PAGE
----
Assimilation and Activism: An Analysis of Native Boarding School Curriculum and Native Student Activism in the 20th Century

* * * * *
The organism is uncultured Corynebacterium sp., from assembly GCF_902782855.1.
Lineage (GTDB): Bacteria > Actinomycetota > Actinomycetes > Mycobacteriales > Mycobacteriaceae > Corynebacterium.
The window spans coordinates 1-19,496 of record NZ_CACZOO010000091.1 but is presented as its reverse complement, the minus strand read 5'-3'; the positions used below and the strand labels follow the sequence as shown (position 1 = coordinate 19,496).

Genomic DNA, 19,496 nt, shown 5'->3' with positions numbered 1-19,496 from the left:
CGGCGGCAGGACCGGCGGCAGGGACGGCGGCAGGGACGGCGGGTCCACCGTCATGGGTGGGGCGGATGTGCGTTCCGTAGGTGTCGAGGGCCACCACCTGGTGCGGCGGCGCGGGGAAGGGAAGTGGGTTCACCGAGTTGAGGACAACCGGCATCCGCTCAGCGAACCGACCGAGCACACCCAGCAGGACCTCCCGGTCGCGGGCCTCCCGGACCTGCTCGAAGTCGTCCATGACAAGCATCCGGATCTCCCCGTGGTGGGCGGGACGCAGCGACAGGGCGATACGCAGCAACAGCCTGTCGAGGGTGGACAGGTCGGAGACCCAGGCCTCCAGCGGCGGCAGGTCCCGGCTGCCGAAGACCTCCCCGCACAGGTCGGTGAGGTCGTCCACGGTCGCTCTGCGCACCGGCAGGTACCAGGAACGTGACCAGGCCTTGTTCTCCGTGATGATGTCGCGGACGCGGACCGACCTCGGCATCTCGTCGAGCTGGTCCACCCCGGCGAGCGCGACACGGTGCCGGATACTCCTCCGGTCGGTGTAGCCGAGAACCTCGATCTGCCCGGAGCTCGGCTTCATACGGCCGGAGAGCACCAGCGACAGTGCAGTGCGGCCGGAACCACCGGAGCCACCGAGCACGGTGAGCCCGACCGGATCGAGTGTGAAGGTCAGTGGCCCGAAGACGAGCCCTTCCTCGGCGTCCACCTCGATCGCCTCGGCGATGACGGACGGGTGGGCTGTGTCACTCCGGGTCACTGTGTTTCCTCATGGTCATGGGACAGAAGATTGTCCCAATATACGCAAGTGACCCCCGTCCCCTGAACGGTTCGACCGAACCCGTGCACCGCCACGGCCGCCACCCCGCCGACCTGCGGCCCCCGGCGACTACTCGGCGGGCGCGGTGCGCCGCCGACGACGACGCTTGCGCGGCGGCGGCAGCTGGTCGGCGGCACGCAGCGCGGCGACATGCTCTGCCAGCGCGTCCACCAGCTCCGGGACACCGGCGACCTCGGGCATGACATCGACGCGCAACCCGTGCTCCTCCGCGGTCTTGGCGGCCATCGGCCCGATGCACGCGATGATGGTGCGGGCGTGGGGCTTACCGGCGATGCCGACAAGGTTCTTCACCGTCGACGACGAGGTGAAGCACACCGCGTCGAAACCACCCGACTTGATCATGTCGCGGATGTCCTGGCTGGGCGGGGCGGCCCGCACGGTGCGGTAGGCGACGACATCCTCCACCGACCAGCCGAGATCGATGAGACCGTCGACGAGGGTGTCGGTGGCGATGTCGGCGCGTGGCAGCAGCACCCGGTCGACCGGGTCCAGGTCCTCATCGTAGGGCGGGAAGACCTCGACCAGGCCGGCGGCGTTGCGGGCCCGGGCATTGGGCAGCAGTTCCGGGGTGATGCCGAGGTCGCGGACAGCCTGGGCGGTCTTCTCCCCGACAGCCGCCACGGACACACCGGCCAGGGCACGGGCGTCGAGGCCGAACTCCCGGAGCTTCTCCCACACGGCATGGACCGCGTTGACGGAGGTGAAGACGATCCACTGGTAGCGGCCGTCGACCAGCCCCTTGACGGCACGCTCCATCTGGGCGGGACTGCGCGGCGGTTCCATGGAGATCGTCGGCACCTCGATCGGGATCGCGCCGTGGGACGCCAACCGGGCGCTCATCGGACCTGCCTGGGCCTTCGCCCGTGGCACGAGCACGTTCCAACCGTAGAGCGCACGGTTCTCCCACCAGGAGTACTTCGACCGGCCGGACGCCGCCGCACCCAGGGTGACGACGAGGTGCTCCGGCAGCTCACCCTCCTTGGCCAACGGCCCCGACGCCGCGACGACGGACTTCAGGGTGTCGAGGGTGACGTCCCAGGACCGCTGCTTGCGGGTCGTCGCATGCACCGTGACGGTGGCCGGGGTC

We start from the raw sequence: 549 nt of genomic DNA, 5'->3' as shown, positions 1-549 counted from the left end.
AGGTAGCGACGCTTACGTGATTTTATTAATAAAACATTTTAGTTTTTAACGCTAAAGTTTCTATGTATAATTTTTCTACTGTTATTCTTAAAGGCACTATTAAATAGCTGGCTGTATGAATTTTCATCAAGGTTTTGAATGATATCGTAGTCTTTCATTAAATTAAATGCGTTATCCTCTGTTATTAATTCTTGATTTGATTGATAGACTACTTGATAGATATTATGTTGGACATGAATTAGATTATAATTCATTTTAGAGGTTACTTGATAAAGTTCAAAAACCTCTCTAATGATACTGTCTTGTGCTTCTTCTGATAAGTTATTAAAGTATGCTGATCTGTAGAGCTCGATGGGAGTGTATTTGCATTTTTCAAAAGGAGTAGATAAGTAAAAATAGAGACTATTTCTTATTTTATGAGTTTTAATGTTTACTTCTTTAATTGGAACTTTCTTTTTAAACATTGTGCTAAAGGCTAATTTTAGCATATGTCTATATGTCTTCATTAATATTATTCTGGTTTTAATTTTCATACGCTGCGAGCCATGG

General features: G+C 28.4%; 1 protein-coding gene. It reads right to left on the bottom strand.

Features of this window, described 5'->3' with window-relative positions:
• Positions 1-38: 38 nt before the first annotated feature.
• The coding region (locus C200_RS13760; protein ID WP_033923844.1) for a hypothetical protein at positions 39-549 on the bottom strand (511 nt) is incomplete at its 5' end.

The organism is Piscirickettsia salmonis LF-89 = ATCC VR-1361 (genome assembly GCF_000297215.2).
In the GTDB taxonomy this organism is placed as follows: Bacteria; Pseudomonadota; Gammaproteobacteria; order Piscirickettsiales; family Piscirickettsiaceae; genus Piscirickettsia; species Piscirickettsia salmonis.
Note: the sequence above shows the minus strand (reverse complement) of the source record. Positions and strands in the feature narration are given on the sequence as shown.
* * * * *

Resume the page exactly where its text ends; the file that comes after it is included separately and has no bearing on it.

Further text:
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This paper will examine Native American student retaliation and activism in the face of assimilationist educational policies and curriculum at both the Warm Springs Boarding School on the Warm Springs Reservation, and at Chemawa Boarding School in Salem Oregon, from the 1930s to the 1970s. I will argue that through the use of vocational education, Christian ethics and citizenship training, and cultural “safety zones” (Ruhl), Oregon Native American boarding schools attempted to assimilate their Native American students by instilling belief in the ideals of American citizenship, Christian morality, and work ethic. I will demonstrate that over the course of the 20th century, student and community activism against these assimilationist policies took the forms of retaliation against school authorities, community legal activism on behalf of the Native American students, creative student activism through literary publications such as The Chemewa American, and finally through student legal activism in the form of the Indian Student Bill of Rights in 1972.